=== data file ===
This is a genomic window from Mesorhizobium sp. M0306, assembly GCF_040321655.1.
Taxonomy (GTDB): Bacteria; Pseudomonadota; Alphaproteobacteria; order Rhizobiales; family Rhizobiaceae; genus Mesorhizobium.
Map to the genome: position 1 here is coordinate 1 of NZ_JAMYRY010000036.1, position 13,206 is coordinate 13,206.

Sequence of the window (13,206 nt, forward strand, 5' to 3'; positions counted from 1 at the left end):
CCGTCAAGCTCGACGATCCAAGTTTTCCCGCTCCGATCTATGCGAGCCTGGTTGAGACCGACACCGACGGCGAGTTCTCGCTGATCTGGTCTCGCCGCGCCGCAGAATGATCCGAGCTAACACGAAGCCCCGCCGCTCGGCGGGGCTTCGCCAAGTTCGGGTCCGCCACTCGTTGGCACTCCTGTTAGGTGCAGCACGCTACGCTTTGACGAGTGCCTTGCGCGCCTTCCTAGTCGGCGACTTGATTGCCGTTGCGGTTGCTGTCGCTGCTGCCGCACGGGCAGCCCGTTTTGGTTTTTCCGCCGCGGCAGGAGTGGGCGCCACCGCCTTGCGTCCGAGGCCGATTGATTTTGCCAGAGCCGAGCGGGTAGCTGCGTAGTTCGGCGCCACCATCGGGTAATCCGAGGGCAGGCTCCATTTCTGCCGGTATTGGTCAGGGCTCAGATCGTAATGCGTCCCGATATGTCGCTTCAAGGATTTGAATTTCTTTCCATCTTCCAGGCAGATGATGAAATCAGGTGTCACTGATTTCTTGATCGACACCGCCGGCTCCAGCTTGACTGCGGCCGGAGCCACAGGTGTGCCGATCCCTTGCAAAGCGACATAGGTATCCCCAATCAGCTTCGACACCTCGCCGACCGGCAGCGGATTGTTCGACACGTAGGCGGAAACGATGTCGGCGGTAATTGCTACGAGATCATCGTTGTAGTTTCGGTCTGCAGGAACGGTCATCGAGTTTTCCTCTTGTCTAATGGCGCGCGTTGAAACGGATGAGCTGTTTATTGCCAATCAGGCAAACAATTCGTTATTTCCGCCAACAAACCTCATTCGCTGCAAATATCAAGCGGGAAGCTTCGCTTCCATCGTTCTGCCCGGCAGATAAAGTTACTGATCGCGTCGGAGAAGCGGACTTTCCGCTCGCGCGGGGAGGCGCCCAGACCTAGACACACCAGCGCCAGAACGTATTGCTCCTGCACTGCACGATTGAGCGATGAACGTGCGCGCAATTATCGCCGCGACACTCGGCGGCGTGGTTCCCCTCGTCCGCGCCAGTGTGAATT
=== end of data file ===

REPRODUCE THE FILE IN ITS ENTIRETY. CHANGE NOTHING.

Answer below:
This is a genomic window from Mesorhizobium sp. M0306, assembly GCF_040321655.1.
Taxonomy (GTDB): Bacteria; Pseudomonadota; Alphaproteobacteria; order Rhizobiales; family Rhizobiaceae; genus Mesorhizobium.
Map to the genome: position 1 here is coordinate 1 of NZ_JAMYRY010000036.1, position 13,206 is coordinate 13,206.

Sequence of the window (13,206 nt, forward strand, 5' to 3'; positions counted from 1 at the left end):
CCGTCAAGCTCGACGATCCAAGTTTTCCCGCTCCGATCTATGCGAGCCTGGTTGAGACCGACACCGACGGCGAGTTCTCGCTGATCTGGTCTCGCCGCGCCGCAGAATGATCCGAGCTAACACGAAGCCCCGCCGCTCGGCGGGGCTTCGCCAAGTTCGGGTCCGCCACTCGTTGGCACTCCTGTTAGGTGCAGCACGCTACGCTTTGACGAGTGCCTTGCGCGCCTTCCTAGTCGGCGACTTGATTGCCGTTGCGGTTGCTGTCGCTGCTGCCGCACGGGCAGCCCGTTTTGGTTTTTCCGCCGCGGCAGGAGTGGGCGCCACCGCCTTGCGTCCGAGGCCGATTGATTTTGCCAGAGCCGAGCGGGTAGCTGCGTAGTTCGGCGCCACCATCGGGTAATCCGAGGGCAGGCTCCATTTCTGCCGGTATTGGTCAGGGCTCAGATCGTAATGCGTCCCGATATGTCGCTTCAAGGATTTGAATTTCTTTCCATCTTCCAGGCAGATGATGAAATCAGGTGTCACTGATTTCTTGATCGACACCGCCGGCTCCAGCTTGACTGCGGCCGGAGCCACAGGTGTGCCGATCCCTTGCAAAGCGACATAGGTATCCCCAATCAGCTTCGACACCTCGCCGACCGGCAGCGGATTGTTCGACACGTAGGCGGAAACGATGTCGGCGGTAATTGCTACGAGATCATCGTTGTAGTTTCGGTCTGCAGGAACGGTCATCGAGTTTTCCTCTTGTCTAATGGCGCGCGTTGAAACGGATGAGCTGTTTATTGCCAATCAGGCAAACAATTCGTTATTTCCGCCAACAAACCTCATTCGCTGCAAATATCAAGCGGGAAGCTTCGCTTCCATCGTTCTGCCCGGCAGATAAAGTTACTGATCGCGTCGGAGAAGCGGACTTTCCGCTCGCGCGGGGAGGCGCCCAGACCTAGACACACCAGCGCCAGAACGTATTGCTCCTGCACTGCACGATTGAGCGATGAACGTGCGCGCAATTATCGCCGCGACACTCGGCGGCGTGGTTCCCCTCGTCCGCGCCAGTGTGAATT